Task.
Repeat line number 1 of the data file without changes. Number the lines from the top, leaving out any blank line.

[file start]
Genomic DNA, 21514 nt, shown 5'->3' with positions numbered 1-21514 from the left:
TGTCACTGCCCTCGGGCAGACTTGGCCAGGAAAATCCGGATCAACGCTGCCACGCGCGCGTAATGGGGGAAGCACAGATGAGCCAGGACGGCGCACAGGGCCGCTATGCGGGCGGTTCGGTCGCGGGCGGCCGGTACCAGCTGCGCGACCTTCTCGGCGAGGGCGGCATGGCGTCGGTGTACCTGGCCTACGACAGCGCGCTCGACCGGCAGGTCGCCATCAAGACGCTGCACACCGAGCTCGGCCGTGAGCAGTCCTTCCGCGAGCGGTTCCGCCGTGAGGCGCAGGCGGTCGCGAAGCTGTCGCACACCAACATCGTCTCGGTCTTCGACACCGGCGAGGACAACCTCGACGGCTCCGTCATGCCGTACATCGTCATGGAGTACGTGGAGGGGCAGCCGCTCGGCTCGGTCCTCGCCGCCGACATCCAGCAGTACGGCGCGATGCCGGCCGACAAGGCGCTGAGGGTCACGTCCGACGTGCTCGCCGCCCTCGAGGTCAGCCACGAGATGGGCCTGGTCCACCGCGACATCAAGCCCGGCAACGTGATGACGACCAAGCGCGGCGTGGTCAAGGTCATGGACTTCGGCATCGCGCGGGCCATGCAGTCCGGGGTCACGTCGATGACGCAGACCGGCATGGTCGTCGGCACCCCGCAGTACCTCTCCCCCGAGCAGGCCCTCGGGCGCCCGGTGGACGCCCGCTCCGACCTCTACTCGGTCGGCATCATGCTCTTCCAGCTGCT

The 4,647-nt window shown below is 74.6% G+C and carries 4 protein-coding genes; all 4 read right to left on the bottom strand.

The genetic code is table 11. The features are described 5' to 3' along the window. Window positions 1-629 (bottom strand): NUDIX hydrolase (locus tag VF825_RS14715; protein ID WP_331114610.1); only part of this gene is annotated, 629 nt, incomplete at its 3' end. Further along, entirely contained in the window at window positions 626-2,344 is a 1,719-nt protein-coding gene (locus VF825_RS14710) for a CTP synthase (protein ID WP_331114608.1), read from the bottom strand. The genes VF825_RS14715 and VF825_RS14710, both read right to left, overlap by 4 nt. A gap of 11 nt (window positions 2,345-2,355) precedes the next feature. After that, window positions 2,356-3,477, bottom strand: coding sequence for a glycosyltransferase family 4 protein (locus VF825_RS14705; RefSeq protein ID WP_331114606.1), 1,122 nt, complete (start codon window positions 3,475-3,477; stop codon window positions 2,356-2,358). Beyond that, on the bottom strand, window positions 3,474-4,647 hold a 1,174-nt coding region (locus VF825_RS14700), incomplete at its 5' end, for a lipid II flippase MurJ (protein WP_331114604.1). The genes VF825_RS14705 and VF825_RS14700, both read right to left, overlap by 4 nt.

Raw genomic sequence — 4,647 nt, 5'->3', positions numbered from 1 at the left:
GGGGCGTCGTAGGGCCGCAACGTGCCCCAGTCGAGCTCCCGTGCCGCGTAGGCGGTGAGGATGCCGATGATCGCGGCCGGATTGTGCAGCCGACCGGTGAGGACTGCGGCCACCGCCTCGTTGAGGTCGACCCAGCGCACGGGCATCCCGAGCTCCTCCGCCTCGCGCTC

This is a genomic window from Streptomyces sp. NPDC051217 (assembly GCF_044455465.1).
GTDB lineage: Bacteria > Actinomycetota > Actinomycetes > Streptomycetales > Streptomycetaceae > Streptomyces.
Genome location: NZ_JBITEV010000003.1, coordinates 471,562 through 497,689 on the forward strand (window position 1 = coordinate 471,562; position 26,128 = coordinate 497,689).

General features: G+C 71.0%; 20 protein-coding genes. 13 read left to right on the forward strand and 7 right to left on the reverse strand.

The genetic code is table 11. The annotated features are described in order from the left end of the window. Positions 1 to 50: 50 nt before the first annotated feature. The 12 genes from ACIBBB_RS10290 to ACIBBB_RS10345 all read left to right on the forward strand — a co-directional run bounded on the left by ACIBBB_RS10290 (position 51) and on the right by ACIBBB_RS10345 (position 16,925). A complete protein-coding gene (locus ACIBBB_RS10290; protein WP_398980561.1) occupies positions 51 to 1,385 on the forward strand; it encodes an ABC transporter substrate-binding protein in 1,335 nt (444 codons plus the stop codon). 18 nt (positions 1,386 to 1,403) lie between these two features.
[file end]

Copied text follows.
Genomic DNA, 21514 nt, shown 5'->3' with positions numbered 1-21514 from the left: